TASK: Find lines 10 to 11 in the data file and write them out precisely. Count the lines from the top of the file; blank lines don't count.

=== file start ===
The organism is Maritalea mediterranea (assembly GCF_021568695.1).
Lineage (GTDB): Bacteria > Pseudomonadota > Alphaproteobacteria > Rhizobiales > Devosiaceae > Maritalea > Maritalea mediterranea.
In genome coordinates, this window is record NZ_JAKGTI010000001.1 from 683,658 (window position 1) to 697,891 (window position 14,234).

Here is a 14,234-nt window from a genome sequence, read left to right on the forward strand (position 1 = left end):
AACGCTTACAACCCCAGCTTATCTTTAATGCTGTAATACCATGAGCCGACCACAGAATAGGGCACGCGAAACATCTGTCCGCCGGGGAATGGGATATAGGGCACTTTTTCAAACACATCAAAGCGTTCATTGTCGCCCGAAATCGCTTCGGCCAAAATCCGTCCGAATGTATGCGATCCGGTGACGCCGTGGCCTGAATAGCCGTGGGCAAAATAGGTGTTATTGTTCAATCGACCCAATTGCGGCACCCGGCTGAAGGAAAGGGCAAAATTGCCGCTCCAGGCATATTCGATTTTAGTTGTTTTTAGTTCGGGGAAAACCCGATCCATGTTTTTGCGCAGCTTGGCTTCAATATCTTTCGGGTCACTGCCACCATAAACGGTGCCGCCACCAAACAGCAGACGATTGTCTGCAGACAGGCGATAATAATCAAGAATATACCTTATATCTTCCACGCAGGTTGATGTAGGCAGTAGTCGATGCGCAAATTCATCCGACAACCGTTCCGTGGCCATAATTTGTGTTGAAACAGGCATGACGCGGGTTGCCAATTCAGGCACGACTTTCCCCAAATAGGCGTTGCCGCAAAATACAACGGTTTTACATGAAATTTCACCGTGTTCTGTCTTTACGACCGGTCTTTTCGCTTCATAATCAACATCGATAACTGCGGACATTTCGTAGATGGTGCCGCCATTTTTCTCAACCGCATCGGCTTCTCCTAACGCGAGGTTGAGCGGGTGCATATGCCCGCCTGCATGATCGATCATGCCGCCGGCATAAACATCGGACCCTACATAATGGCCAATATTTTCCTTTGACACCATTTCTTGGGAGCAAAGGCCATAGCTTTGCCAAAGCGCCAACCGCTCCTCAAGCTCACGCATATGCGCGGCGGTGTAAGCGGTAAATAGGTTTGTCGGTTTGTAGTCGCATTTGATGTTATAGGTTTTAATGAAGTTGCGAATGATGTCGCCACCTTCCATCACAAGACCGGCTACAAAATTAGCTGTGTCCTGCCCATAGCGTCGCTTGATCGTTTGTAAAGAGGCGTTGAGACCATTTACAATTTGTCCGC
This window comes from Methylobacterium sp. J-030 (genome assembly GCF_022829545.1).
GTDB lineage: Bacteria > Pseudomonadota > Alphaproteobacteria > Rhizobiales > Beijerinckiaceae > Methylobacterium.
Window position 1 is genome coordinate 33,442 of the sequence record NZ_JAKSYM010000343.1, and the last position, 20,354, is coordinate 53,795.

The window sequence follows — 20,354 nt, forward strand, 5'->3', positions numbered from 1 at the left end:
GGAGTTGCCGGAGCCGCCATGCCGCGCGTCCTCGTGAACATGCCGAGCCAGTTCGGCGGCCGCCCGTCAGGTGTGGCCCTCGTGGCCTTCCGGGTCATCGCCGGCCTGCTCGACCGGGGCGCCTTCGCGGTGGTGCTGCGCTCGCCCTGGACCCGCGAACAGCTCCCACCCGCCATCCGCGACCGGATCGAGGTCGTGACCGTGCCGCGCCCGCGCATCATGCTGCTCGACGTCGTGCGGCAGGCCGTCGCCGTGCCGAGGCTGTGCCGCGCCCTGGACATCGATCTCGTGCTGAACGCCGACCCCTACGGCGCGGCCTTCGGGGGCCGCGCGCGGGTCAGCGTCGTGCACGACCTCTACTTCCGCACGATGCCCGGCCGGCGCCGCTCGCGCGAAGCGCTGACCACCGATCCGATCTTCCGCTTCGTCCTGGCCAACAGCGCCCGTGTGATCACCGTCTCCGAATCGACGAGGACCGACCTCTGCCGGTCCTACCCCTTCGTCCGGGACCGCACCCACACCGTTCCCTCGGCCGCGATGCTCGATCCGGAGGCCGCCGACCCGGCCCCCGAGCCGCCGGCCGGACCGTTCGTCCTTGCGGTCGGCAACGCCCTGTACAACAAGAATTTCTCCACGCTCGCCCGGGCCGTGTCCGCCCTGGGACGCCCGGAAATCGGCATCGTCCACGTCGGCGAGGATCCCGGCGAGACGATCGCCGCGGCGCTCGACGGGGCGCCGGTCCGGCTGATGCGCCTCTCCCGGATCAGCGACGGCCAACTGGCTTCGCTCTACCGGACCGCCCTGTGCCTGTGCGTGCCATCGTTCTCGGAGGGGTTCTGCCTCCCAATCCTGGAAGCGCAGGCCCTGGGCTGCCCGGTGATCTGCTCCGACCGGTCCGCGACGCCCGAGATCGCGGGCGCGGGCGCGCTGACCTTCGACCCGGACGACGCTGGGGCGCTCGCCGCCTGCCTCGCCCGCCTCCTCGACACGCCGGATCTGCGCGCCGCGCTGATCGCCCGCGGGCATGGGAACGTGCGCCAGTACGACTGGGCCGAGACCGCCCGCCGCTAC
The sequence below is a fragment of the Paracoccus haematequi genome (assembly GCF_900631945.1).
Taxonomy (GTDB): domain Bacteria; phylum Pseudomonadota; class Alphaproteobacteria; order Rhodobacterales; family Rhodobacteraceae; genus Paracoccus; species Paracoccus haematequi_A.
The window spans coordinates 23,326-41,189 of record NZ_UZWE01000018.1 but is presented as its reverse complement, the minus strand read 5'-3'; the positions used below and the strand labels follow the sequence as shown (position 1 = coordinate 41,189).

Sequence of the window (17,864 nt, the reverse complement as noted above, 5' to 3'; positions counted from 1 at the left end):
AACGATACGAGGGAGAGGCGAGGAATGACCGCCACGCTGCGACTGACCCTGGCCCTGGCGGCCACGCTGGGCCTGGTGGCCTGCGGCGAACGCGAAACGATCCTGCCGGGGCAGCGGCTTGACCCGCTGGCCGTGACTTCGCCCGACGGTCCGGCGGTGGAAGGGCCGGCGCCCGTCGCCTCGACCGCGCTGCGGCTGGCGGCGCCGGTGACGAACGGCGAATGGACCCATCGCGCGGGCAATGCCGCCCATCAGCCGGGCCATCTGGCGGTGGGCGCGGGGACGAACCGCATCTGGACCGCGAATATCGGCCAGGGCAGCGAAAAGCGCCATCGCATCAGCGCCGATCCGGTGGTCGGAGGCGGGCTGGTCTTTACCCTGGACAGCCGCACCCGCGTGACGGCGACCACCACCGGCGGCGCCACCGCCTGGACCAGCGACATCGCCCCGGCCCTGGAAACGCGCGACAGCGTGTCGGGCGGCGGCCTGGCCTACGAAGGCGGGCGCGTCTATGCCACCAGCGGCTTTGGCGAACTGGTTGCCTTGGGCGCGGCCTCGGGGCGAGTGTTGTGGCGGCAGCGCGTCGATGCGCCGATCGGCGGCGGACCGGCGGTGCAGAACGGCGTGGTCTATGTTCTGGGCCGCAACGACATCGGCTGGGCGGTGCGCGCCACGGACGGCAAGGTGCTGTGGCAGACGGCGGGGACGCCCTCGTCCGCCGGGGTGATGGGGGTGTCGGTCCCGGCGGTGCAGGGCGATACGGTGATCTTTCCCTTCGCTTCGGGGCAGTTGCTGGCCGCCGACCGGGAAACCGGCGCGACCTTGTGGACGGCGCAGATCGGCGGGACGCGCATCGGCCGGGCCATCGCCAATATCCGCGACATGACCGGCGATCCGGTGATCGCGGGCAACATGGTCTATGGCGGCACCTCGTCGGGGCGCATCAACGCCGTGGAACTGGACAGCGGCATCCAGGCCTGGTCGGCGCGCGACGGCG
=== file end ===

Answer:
GGAGTTGCCGGAGCCGCCATGCCGCGCGTCCTCGTGAACATGCCGAGCCAGTTCGGCGGCCGCCCGTCAGGTGTGGCCCTCGTGGCCTTCCGGGTCATCGCCGGCCTGCTCGACCGGGGCGCCTTCGCGGTGGTGCTGCGCTCGCCCTGGACCCGCGAACAGCTCCCACCCGCCATCCGCGACCGGATCGAGGTCGTGACCGTGCCGCGCCCGCGCATCATGCTGCTCGACGTCGTGCGGCAGGCCGTCGCCGTGCCGAGGCTGTGCCGCGCCCTGGACATCGATCTCGTGCTGAACGCCGACCCCTACGGCGCGGCCTTCGGGGGCCGCGCGCGGGTCAGCGTCGTGCACGACCTCTACTTCCGCACGATGCCCGGCCGGCGCCGCTCGCGCGAAGCGCTGACCACCGATCCGATCTTCCGCTTCGTCCTGGCCAACAGCGCCCGTGTGATCACCGTCTCCGAATCGACGAGGACCGACCTCTGCCGGTCCTACCCCTTCGTCCGGGACCGCACCCACACCGTTCCCTCGGCCGCGATGCTCGATCCGGAGGCCGCCGACCCGGCCCCCGAGCCGCCGGCCGGACCGTTCGTCCTTGCGGTCGGCAACGCCCTGTACAACAAGAATTTCTCCACGCTCGCCCGGGCCGTGTCCGCCCTGGGACGCCCGGAAATCGGCATCGTCCACGTCGGCGAGGATCCCGGCGAGACGATCGCCGCGGCGCTCGACGGGGCGCCGGTCCGGCTGATGCGCCTCTCCCGGATCAGCGACGGCCAACTGGCTTCGCTCTACCGGACCGCCCTGTGCCTGTGCGTGCCATCGTTCTCGGAGGGGTTCTGCCTCCCAATCCTGGAAGCGCAGGCCCTGGGCTGCCCGGTGATCTGCTCCGACCGGTCCGCGACGCCCGAGATCGCGGGCGCGGGCGCGCTGACCTTCGACCCGGACGACGCTGGGGCGCTCGCCGCCTGCCTCGCCCGCCTCCTCGACACGCCGGATCTGCGCGCCGCGCTGATCGCCCGCGGGCATGGGAACGTGCGCCAGTACGACTGGGCCGAGACCGCCCGCCGCTAC
The sequence below is a fragment of the Paracoccus haematequi genome (assembly GCF_900631945.1).